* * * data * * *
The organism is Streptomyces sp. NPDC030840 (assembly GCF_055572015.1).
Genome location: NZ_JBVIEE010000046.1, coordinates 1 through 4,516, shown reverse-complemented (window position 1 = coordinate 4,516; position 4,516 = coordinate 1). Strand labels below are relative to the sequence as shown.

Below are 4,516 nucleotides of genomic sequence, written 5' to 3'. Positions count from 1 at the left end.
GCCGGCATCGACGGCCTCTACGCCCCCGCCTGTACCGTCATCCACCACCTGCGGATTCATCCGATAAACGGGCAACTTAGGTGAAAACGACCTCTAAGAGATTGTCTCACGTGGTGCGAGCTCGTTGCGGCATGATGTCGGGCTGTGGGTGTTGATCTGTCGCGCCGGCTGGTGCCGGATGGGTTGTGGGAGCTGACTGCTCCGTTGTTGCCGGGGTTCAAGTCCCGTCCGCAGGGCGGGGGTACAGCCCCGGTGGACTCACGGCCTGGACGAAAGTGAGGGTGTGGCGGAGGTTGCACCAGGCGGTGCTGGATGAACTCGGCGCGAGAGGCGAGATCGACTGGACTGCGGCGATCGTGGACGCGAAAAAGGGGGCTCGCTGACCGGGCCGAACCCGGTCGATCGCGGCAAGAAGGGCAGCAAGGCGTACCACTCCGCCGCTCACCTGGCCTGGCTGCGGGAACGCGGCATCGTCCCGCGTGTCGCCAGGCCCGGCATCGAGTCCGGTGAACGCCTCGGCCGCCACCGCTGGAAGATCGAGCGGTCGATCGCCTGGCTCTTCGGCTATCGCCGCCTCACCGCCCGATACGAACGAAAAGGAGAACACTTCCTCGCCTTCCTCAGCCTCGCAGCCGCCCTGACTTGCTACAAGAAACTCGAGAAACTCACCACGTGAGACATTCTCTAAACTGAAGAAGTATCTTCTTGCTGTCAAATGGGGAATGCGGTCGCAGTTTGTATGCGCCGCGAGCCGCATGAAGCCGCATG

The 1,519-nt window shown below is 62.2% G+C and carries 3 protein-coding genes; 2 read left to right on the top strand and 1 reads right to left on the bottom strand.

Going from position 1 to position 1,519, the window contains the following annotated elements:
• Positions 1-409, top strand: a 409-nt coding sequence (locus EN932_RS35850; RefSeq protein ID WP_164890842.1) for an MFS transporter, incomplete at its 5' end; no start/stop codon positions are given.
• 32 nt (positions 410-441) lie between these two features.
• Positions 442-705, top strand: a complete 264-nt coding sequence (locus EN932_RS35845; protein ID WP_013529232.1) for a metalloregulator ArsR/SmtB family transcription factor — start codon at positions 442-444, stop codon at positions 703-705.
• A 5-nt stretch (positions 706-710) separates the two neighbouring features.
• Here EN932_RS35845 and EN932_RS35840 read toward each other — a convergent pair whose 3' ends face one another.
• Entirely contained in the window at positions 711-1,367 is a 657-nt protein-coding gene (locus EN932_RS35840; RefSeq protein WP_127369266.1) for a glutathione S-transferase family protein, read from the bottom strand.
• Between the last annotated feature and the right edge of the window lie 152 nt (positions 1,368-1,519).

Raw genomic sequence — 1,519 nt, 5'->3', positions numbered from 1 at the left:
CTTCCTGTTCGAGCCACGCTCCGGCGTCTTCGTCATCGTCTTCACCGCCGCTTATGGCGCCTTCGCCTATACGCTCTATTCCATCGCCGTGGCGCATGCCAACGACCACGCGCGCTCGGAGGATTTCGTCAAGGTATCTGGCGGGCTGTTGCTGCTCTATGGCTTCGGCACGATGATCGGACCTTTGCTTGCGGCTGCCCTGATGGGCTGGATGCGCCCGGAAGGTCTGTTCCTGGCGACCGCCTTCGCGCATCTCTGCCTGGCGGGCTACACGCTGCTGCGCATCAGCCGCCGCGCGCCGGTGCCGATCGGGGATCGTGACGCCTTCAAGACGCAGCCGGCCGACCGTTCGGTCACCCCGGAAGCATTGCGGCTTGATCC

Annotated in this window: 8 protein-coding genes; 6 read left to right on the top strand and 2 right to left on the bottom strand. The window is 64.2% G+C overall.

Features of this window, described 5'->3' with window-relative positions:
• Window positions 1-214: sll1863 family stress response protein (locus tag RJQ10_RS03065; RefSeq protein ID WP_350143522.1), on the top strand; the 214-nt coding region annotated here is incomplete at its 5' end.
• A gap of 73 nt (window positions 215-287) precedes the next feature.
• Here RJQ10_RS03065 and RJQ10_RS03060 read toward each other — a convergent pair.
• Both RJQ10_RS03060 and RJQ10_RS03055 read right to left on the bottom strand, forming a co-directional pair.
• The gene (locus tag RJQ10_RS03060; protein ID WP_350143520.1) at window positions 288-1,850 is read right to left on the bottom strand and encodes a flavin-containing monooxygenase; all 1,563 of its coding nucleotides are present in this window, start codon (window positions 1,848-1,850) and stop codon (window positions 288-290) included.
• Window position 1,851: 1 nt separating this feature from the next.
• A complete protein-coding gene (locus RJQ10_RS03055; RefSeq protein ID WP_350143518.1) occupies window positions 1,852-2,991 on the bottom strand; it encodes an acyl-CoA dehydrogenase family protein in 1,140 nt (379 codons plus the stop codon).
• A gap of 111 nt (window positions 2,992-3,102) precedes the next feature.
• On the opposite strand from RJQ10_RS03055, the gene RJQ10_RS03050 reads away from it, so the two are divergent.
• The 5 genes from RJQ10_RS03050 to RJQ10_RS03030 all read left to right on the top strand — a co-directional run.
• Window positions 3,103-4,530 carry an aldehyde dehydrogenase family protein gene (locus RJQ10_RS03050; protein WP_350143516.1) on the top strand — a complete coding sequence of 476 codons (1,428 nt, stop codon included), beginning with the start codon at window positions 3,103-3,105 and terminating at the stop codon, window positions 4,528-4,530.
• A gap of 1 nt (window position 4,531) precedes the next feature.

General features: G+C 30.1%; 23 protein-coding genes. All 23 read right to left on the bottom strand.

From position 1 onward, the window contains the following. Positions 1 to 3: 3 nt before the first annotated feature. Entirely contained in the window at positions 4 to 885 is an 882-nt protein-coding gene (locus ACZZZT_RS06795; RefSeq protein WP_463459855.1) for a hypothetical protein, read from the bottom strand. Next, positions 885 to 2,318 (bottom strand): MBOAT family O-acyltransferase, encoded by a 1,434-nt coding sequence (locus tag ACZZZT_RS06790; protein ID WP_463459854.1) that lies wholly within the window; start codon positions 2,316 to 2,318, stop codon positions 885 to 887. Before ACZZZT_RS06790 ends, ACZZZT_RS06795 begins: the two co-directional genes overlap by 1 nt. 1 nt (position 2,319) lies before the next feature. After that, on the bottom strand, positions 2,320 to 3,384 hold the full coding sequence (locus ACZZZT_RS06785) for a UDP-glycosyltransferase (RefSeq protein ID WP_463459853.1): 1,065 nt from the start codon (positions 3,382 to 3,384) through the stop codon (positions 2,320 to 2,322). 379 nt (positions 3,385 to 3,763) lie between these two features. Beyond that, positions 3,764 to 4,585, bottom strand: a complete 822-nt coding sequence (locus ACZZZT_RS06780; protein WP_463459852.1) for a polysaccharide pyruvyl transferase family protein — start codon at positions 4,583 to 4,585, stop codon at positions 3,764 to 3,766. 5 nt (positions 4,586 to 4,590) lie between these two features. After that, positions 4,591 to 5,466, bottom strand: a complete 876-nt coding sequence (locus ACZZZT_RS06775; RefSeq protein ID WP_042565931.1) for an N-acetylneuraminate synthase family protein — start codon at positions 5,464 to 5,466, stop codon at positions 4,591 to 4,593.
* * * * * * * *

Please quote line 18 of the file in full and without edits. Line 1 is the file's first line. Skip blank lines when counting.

• Window positions 1-214: sll1863 family stress response protein (locus tag RJQ10_RS03065; RefSeq protein ID WP_350143522.1), on the top strand; the 214-nt coding region annotated here is incomplete at its 5' end.